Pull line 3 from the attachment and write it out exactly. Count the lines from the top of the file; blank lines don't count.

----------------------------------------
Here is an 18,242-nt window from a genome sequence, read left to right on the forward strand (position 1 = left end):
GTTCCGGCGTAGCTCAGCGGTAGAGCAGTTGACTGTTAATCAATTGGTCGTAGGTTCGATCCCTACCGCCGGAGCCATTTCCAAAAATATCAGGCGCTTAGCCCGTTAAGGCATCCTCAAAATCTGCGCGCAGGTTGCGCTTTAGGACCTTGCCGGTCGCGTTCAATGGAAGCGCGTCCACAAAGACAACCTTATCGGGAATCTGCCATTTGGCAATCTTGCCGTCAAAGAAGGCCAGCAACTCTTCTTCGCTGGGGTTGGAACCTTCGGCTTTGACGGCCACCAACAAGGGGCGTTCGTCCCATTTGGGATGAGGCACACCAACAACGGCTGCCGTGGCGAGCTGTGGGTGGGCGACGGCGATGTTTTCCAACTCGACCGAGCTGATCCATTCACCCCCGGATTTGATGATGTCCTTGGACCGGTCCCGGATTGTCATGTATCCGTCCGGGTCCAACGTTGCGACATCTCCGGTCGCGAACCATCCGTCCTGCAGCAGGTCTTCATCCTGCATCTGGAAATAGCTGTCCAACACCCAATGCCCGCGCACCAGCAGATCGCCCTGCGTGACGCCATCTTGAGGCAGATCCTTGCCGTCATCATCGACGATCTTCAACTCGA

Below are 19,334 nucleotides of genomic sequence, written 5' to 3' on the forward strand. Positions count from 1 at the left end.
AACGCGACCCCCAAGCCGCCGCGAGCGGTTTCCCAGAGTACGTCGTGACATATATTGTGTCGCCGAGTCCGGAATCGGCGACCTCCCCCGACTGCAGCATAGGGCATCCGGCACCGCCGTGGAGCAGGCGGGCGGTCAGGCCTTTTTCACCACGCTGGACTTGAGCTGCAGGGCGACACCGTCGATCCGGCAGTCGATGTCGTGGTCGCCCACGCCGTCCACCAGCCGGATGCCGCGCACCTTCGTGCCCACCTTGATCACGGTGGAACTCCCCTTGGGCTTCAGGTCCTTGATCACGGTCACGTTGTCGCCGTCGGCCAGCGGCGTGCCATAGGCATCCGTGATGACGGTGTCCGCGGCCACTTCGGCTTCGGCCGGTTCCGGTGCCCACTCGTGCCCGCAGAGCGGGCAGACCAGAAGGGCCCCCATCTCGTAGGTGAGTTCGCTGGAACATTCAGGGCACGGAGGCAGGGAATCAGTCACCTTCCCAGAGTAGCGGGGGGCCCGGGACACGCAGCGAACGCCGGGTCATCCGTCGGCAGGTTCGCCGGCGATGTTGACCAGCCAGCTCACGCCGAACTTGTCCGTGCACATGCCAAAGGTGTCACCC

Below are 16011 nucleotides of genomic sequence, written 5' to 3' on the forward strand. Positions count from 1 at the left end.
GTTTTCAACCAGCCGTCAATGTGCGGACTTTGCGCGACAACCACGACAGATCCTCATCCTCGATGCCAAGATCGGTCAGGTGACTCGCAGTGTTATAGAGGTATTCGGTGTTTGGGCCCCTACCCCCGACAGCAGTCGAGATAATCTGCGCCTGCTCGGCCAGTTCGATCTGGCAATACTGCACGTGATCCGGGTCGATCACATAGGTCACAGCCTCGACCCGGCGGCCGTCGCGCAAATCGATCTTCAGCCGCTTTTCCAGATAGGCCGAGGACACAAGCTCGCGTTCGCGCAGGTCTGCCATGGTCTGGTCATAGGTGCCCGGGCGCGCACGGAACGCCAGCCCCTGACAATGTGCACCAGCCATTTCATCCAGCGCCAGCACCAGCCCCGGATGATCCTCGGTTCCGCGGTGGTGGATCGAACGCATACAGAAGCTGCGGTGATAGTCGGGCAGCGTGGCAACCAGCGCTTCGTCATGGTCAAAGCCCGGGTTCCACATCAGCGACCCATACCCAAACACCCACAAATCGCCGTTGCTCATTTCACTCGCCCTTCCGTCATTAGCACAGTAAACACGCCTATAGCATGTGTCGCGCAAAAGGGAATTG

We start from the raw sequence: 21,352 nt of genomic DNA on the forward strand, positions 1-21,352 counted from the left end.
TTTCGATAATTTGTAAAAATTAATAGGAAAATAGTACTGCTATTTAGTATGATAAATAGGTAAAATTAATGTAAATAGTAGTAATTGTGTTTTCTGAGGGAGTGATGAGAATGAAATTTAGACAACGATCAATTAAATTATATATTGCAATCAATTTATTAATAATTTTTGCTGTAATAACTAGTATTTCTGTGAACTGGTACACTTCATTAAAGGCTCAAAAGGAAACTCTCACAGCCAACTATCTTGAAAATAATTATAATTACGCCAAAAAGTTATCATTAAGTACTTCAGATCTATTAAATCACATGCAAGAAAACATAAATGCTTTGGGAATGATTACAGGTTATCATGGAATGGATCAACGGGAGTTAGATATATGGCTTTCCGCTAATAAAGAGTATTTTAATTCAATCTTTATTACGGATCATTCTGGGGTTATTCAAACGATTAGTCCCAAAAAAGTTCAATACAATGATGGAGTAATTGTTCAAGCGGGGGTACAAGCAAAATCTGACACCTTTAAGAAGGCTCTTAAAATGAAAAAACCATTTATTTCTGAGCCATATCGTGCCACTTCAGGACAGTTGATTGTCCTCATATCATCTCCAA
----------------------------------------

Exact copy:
Below are 19,334 nucleotides of genomic sequence, written 5' to 3' on the forward strand. Positions count from 1 at the left end.